Those eligible for free winter flu vaccination urged to protect themselves
Just under half of people in an ‘at risk’ medical group failed to take up their free flu vaccination last year across the Bradford district and they are being urged to make sure they have their vaccination from their GP.
Bradford Council’s Public Health department and city and district’s CCGs are advising people who have been invited to have a flu vaccination that it is an important part of staying well this winter.
People in the clinical at risk groups are 11 times more likely to experience complications if they get the flu; yet last year around half of all under 65-year-olds didn’t their vaccination.
This includes adults and children suffering from heart, liver, kidney or lung disease, diabetes, stroke or a lowered immune system.
For most healthy people not in at risk groups, flu remains a mild illness that can be treated using over-the-counter remedies such as paracetamol. For those with certain medical conditions it can lead to serious medical complications that could even result in death.
Dr Louise Clarke, the district’s clinical lead for children and young people, said: “While flu is an unpleasant illness for all who get it, it poses a real threat to the most vulnerable in society – small children, the elderly, those with long-term health problems and for pregnant women.
“Getting the vaccine is the best way to protect yourself and your loved ones from catching flu. I strongly urge anyone who is eligible for a free flu jab who hasn’t already made an appointment with their GP or nurse to do so as soon as possible to ensure they are protected.
“Children suffer the same symptoms as adults including fever, chills and aching muscles. Some children may develop complications such as bronchitis, pneumonia and painful middle ear infection which may need hospital treatment.”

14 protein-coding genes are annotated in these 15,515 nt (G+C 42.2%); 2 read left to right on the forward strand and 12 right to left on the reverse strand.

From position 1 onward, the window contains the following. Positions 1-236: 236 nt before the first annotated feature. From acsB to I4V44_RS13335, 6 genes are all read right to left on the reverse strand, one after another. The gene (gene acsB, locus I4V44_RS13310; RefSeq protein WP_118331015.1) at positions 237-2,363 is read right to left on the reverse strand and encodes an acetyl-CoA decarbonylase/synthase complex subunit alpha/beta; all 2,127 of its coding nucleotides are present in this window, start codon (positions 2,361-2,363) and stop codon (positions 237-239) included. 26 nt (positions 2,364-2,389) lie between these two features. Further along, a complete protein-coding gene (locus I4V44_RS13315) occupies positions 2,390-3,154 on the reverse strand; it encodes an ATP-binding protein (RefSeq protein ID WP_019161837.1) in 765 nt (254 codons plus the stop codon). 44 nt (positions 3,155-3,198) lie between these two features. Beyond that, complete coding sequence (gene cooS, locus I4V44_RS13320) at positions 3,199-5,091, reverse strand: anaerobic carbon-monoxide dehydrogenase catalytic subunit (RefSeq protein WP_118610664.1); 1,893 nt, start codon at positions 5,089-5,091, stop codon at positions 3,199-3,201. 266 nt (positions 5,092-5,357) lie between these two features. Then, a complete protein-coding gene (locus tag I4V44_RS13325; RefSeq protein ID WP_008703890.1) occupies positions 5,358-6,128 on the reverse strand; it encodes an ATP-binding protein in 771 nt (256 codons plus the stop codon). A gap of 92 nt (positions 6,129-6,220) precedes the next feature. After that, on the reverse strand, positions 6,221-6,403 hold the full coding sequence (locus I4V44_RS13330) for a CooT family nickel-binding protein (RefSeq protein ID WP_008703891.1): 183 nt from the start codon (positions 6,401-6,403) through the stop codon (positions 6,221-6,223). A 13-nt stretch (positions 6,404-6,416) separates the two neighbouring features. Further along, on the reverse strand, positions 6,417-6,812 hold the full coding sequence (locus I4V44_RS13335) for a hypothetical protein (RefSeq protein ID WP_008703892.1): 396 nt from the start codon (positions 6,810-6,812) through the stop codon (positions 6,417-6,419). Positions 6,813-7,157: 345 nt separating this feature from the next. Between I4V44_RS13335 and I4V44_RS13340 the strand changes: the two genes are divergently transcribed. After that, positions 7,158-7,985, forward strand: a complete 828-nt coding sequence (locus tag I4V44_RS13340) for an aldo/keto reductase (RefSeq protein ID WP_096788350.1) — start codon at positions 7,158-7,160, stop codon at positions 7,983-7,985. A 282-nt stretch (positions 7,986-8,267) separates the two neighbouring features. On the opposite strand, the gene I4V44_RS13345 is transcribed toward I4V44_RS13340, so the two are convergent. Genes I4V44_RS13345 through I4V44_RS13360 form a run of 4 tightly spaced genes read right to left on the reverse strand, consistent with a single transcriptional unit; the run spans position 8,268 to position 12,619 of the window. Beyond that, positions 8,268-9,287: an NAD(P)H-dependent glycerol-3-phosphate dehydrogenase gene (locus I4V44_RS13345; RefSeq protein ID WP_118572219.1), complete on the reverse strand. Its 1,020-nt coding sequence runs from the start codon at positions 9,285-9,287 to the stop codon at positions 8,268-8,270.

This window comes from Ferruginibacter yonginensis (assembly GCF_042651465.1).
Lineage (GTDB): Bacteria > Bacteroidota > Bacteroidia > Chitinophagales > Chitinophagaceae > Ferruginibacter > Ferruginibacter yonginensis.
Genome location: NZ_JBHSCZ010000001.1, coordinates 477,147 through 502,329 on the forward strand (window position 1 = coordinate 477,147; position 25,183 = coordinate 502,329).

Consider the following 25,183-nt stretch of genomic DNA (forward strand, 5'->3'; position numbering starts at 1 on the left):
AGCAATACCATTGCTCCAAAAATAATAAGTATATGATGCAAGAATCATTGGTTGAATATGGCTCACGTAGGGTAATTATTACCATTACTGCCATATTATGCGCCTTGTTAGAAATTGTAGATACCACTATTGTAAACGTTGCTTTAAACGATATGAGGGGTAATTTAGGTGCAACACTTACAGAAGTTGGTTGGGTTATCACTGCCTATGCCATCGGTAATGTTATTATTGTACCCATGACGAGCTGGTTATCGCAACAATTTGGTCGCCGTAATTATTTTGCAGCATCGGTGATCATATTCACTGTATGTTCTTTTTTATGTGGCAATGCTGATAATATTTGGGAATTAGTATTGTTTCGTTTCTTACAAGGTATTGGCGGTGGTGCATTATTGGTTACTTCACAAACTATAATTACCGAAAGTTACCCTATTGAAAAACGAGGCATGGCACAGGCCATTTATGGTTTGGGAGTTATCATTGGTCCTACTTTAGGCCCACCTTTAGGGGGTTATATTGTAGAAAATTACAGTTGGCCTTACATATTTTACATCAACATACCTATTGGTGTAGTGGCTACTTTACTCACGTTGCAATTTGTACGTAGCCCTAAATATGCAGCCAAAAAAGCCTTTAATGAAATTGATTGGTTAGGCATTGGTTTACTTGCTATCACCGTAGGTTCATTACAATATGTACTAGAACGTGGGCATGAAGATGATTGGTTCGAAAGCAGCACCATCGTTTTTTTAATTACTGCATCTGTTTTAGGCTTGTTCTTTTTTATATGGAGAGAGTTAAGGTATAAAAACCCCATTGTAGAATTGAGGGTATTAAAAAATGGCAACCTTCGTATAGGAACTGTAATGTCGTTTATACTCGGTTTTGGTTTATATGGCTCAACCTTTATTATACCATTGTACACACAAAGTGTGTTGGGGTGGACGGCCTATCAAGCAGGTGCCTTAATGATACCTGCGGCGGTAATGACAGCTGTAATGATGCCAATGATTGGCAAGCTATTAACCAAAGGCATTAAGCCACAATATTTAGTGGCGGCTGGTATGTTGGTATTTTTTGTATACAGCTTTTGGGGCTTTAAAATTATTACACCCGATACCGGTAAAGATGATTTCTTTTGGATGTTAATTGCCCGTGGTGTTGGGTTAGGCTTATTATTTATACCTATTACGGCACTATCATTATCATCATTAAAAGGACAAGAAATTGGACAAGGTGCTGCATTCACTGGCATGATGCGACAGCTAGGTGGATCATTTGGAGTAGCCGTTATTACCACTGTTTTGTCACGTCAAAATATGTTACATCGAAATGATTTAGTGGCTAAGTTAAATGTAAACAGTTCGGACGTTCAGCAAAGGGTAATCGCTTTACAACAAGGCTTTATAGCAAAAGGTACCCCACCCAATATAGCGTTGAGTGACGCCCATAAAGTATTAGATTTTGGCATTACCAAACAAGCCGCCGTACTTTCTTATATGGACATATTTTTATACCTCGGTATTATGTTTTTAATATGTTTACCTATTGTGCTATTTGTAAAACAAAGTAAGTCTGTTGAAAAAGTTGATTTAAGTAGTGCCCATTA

Philip Hargreaves, Health Protection Manager for Bradford Council said: “Flu isn’t just a cold; it can be very serious and can lead to serious complications that can be fatal for those in at-risk groups.”
“If you’ve received a letter telling you that you are entitled to the vaccination, it is because you need it to stay healthy over the winter. You wouldn’t fail to pick up a prescription if you were told to by your doctor, and this should be no different.”
“Even if you feel healthy now, the reason you’ve been sent a letter is because your condition makes it harder for your body to fight a flu infection so that a stay in hospital is more likely.”
“It only takes a couple of minutes to have a quick and relatively painless injection that not only protects you, but other people who might be at risk for the flu. There’s no advantage in putting it off until later in the year. ”
Those in at risk groups can also get their free flu vaccination from selected local pharmacies if they are registered with a GP. Anyone not in at risk group can also get the injection, although a charge will apply.
Those Eligible for the Flu vaccinations:
- everyone aged 65 years or over
- all pregnant women, at any stage of pregnancy
- All those aged two, three and four years old on 31st August 2015
- All children in school years 1 and 2
- a weakened immune system due to disease or treatment
- everyone living in a residential or nursing home
- everyone who cares for an older or disabled person
- all frontline health and social care workers
- Everyone under 65 years who has a serious medical conditions, including children and babies over six months of age: chronic respiratory disease, heart disease, kidney disease at stage 3, 4 or 5, liver disease, splenic dysfunction, neurological disease or diabetes
The list above is not exhaustive and decisions should be based on a practitioner’s clinical judgement.
For advice and information about the flu vaccination, speak to your GP, practice nurse or pharmacist.
For more information on seasonal flu or vaccinations visit NHS Choices: